Ames, CO Dedicated July 1988 - IEEE Pikes Peak Section:
"Electricity produced here in the spring of 1891 was transmitted 2.6 miles over rugged and at times inaccessible terrain to provide power for operating the motor-driven mill at the Gold King Mine. This pioneering demonstration of the practical value of transmitting electrical power was a significant precedent in the United States for much larger plants at Niagara Falls (in 1895) and elsewhere. Electricity at Ames was generated at 3000 volts, 133 Hertz, single-phase AC, by a 100-hp Westinghouse alternator".
The plaque can be viewed at the Ames plant, on Ophir Rd., just outside of the village of Ophir, Colorado, U.S.A.
The Ames Hydroelectric Generating Plant, located near Ophir, Colorado, was the world's first commercial system to produce and transmit alternating current (AC) electricity for industrial use. It is now on the List of IEEE Milestones.
In the summer of 1890, Westinghouse Electric supplied the station's generator and motor. They were installed in the winter, and from Spring 1891 provided alternating current electricity that was transmitted 2.6 miles (4.2 km) to a motor-driven stamp mill at the Gold King Mine. The mill was at the time at risk of shutdown from lack of timber fuel for its existing steam mill. The AC power plant effort was financed by L.L. Nunn.
Interior view, 1895 Ames powerhouse
The generator is driven by a six-foot Pelton wheel under a 320-foot (98 m) head. Its 100 horsepower (75 kW) Westinghouse single-phase generator was the largest then manufactured, generating electricity at 3000 volts, 133 Hertz, single-phase AC. Voltmeters and ammeters were of both the solenoid and gravity balance types. The transmission line was built from Western Union cross-arms with insulators carrying two bare copper wires. Total wire costs were about US $700, about 1% of the cost estimated for a direct-current line. The entire plant required 15 to 20 attendants for its continuous operation.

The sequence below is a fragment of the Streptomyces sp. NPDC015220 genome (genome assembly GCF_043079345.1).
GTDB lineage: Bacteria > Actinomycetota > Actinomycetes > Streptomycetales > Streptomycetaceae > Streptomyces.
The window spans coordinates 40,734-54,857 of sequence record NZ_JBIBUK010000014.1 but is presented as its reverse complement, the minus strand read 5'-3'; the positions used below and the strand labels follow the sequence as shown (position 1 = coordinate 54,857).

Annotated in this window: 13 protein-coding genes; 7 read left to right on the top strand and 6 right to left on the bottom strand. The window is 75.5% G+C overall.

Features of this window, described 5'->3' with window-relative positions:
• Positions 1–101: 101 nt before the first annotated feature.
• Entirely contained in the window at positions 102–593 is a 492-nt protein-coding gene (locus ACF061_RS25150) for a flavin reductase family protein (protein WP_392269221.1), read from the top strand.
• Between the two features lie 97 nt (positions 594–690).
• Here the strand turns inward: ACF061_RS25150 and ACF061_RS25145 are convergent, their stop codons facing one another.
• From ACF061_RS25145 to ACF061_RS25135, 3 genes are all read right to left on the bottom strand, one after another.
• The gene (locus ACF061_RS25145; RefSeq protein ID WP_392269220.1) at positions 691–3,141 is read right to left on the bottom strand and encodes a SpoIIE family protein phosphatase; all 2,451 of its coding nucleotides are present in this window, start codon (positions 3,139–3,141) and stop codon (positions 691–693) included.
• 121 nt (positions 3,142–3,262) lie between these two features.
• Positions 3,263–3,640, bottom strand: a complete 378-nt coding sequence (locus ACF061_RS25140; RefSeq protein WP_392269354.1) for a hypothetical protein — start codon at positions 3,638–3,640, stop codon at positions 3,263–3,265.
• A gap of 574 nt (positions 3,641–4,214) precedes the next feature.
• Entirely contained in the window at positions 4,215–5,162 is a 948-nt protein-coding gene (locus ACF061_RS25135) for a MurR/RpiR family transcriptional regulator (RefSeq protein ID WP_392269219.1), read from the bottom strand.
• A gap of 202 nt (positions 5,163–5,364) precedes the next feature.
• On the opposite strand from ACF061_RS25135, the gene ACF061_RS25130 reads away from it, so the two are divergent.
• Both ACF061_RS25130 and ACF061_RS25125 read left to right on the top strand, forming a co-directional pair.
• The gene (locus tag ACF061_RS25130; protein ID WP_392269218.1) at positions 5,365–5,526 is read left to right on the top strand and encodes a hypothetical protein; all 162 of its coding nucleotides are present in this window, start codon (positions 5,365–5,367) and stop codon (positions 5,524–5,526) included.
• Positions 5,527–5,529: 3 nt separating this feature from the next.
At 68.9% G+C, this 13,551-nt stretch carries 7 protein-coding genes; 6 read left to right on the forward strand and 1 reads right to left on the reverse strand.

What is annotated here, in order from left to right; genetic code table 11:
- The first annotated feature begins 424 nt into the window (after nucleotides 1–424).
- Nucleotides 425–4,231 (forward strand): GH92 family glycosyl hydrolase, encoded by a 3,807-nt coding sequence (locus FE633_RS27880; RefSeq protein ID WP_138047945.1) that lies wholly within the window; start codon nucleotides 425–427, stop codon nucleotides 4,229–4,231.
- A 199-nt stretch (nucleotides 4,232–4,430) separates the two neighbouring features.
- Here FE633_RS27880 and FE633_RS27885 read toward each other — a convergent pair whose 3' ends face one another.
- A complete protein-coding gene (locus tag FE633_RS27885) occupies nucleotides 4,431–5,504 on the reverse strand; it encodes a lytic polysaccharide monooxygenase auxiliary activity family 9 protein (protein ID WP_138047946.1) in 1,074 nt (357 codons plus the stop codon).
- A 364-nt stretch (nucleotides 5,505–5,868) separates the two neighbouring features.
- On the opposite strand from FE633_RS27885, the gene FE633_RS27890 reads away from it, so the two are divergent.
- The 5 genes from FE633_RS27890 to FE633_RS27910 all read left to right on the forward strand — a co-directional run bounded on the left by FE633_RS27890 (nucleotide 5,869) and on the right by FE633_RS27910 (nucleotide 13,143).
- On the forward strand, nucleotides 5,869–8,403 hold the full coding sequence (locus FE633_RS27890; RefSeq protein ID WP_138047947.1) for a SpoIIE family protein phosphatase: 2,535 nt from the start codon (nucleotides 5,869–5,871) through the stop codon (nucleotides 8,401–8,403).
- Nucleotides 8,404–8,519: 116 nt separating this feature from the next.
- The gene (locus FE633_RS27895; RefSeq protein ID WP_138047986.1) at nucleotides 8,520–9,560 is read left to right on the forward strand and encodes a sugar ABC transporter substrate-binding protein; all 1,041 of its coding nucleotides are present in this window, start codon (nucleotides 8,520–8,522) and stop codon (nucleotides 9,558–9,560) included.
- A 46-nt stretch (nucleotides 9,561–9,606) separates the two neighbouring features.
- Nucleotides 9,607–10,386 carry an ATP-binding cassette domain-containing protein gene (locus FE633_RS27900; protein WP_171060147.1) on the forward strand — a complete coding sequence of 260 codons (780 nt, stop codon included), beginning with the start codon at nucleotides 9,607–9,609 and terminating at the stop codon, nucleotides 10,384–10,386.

The alternating current was proven to be effective as it was transmitted two miles (3 km) at a loss of less than 5%.
Exterior view, Ames Power Station, built 1905. 2010 photo by Ray Wood.
The station was built during the "War of Currents" between Westinghouse and Thomas Edison as to whether alternating current or direct current electric power would prevail, and its success led to adoption of alternating current at much larger plants at Niagara Falls (Adams Power Plant in 1895) and its eventual dominance worldwide.
The Ames plant became part of the Nunn’s Telluride Power Company which would later become part of Western Colorado Power Company, formed as a wholly owned subsidiary of Utah Power and Light. Public Service Company acquired the plant with other Colorado Ute properties in 1992.
The 1905 power house is still in service for Public Service Company, a subsidiary of Xcel Energy., with two Pelton wheels powering a single 1904 General Electric generator, with output of 2,400 volts, and 1,082 amperes at a speed of 225 R.P.M.
The Ames Hydroelectric Generating Plant power plant is the oldest hydropower plant, which produces and transmit alternating current for industrial purposes, means for operating machinery.
The oldest hydroelectric power plant supplying a commercial transmission system for alternative current is the power plant Thorenberg near Lucerne in Switzerland. The plant started operation in May 1886 and fed a nearly 3 miles (4.8 km) long transmission line with a voltage of 1,800 volts. The voltage was transformed to 100 volt to be used for the electric illumination in some hotels and restaurants in the downtown area of the city.
A few months before the Thorenberg plant the first alternative current distribution network with two voltage level started operation in Great Barrington, Massachusetts at March 20, 1886. The power for this system was generator by a steam engine.